Multi-century reconstruction suggests complex interactions of climate and human controls of forest fire activity in a Karelian boreal landscape, North-West Russia.
Nina Ryzhkova, G. Pinto, Alexander Kryshen, Yves Bergeron, Clémentine Ols, Igor Drobyshev.
Spatially explicit reconstructions of fire activity in European boreal forest are rare, which limits our understanding of factors driving vegetation dynamics in this part of the boreal domain. We have developed a spatially explicit dendrochronological reconstruction of a fire regime in a 25 × 50 km2 area within boreal biome located within the Kalevalsky National Park (Kalevalsky NP), over the 1400–2010 CE period. We dated 184 fire years using 212 fire-scarred living and dead Scots pine (Pinus sylvestris L.) trees collected on 38 sites.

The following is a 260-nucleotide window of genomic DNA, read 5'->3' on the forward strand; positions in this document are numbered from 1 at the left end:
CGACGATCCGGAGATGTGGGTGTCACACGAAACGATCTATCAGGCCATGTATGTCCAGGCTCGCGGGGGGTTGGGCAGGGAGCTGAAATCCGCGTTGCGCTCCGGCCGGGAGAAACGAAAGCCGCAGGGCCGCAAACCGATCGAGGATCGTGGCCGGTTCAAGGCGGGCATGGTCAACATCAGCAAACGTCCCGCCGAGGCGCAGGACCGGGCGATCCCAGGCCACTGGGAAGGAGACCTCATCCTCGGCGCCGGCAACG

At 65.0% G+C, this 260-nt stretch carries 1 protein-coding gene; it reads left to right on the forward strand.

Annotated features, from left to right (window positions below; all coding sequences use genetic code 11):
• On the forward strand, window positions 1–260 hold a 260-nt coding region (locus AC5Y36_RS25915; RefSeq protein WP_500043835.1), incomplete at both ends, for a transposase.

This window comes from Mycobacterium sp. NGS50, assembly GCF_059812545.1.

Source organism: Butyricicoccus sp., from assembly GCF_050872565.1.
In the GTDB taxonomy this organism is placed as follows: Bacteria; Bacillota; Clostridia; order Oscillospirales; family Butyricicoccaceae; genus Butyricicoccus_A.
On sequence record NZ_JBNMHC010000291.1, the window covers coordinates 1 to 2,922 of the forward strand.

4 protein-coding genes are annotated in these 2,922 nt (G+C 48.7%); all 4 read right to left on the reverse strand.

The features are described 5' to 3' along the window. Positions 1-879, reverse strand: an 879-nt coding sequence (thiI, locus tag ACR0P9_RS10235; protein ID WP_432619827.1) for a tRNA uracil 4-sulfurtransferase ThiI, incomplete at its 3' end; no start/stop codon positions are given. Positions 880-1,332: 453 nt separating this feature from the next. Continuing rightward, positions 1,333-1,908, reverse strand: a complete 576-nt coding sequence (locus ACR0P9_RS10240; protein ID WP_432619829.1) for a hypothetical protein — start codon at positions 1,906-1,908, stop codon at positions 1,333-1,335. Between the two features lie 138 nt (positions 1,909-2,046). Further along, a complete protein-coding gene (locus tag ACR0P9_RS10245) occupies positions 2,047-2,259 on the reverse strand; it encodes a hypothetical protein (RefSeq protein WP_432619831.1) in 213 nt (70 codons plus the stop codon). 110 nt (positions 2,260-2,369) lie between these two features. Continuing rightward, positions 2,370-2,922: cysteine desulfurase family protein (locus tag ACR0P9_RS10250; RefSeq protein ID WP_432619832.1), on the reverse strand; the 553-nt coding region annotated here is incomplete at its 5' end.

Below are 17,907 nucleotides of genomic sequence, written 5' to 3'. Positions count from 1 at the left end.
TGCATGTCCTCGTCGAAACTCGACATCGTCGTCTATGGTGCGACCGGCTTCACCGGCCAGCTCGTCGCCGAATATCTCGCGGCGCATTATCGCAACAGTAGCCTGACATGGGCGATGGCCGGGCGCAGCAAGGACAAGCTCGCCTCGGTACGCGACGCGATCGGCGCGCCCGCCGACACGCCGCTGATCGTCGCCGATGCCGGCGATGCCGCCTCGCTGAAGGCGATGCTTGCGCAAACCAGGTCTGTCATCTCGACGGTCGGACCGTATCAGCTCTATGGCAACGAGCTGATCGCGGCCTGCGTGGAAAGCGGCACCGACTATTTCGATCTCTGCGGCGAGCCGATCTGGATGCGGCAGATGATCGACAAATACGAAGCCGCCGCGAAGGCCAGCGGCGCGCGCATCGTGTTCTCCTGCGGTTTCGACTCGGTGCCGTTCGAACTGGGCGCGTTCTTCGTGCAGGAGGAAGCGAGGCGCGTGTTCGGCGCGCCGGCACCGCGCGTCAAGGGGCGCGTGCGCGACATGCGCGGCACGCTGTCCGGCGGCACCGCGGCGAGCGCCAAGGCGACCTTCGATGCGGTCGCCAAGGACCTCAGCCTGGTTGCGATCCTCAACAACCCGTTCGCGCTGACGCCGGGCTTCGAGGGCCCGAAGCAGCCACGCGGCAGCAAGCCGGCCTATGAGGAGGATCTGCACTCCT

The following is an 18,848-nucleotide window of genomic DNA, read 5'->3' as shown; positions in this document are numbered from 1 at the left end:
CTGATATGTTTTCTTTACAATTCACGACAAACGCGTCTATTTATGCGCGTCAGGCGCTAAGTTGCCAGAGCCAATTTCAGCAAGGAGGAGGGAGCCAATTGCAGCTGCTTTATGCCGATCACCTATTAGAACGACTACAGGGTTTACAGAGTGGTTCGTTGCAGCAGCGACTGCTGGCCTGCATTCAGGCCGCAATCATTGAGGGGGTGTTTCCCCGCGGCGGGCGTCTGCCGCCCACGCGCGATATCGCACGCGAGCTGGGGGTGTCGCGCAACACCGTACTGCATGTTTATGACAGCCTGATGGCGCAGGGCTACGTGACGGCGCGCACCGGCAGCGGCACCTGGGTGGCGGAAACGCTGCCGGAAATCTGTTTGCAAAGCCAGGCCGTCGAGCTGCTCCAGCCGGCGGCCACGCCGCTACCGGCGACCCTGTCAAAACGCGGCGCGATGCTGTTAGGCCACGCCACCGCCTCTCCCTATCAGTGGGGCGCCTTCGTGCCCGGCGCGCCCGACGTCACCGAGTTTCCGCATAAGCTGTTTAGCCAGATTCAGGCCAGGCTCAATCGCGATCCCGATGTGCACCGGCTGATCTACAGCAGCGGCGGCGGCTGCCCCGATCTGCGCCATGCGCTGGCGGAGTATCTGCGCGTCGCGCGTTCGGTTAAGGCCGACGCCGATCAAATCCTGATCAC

The studied period revealed a pronounced century-long variability in forest fire cycles (FC). The early period (1400–1620 CE) had low fire activity (FC = 178 years), which increased during the 1630–1920 period (FC = 46 years) and then decreased over the 1930–2000 period (FC = 283 years). Dendrochronological results did not provide a conclusive answer on the origins of FC dynamics, although several lines of evidence suggest that climate drove the increase in fire activity in the early 1600s, while human-related factors were largely responsible for its decline in the early 1900s. The current FC in the Kalevalsky NP is close to the estimates reported for the pre-industrial colonisation period in Scandinavia, which suggests that the forests of the area currently maintain their close-to-natural fire regime. Fire has been the pivotal factor of forest dynamics in this biome and forest management should acknowledge that fact in developing conservation strategies in Karelia and other areas of European boreal forest. Introduction of prescribed burns of varying severity could be an important element of such strategies.